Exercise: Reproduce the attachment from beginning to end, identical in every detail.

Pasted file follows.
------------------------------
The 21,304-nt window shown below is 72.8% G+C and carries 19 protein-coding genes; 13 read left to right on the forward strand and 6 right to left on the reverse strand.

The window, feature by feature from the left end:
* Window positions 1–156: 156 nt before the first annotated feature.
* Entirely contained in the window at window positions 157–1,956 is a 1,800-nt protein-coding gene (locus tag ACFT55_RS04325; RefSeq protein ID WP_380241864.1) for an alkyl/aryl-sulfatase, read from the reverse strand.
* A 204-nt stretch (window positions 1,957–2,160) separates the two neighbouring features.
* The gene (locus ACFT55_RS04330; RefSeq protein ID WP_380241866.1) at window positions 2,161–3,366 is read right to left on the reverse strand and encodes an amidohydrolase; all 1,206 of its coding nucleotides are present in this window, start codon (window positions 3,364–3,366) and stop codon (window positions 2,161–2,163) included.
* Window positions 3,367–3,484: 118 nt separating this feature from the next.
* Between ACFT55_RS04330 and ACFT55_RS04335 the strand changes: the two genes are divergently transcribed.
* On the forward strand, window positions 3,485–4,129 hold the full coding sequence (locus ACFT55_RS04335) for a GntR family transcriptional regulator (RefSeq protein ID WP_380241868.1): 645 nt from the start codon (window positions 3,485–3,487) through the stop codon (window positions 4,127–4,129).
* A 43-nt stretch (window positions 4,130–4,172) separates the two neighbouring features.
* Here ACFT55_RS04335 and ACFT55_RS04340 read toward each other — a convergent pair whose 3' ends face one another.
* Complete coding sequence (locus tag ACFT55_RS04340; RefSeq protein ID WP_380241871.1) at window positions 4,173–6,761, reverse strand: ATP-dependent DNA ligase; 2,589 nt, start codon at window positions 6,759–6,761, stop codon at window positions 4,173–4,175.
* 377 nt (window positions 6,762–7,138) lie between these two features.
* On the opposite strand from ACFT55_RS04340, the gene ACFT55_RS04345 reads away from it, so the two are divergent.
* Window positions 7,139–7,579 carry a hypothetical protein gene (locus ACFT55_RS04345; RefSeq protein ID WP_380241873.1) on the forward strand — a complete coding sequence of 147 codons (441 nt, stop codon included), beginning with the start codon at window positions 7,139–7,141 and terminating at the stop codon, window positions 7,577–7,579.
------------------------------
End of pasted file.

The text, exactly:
The 21,304-nt window shown below is 72.8% G+C and carries 19 protein-coding genes; 13 read left to right on the forward strand and 6 right to left on the reverse strand.

The window, feature by feature from the left end:
* Window positions 1–156: 156 nt before the first annotated feature.
* Entirely contained in the window at window positions 157–1,956 is a 1,800-nt protein-coding gene (locus tag ACFT55_RS04325; RefSeq protein ID WP_380241864.1) for an alkyl/aryl-sulfatase, read from the reverse strand.
* A 204-nt stretch (window positions 1,957–2,160) separates the two neighbouring features.
* The gene (locus ACFT55_RS04330; RefSeq protein ID WP_380241866.1) at window positions 2,161–3,366 is read right to left on the reverse strand and encodes an amidohydrolase; all 1,206 of its coding nucleotides are present in this window, start codon (window positions 3,364–3,366) and stop codon (window positions 2,161–2,163) included.
* Window positions 3,367–3,484: 118 nt separating this feature from the next.
* Between ACFT55_RS04330 and ACFT55_RS04335 the strand changes: the two genes are divergently transcribed.
* On the forward strand, window positions 3,485–4,129 hold the full coding sequence (locus ACFT55_RS04335) for a GntR family transcriptional regulator (RefSeq protein ID WP_380241868.1): 645 nt from the start codon (window positions 3,485–3,487) through the stop codon (window positions 4,127–4,129).
* A 43-nt stretch (window positions 4,130–4,172) separates the two neighbouring features.
* Here ACFT55_RS04335 and ACFT55_RS04340 read toward each other — a convergent pair whose 3' ends face one another.
* Complete coding sequence (locus tag ACFT55_RS04340; RefSeq protein ID WP_380241871.1) at window positions 4,173–6,761, reverse strand: ATP-dependent DNA ligase; 2,589 nt, start codon at window positions 6,759–6,761, stop codon at window positions 4,173–4,175.
* 377 nt (window positions 6,762–7,138) lie between these two features.
* On the opposite strand from ACFT55_RS04340, the gene ACFT55_RS04345 reads away from it, so the two are divergent.
* Window positions 7,139–7,579 carry a hypothetical protein gene (locus ACFT55_RS04345; RefSeq protein ID WP_380241873.1) on the forward strand — a complete coding sequence of 147 codons (441 nt, stop codon included), beginning with the start codon at window positions 7,139–7,141 and terminating at the stop codon, window positions 7,577–7,579.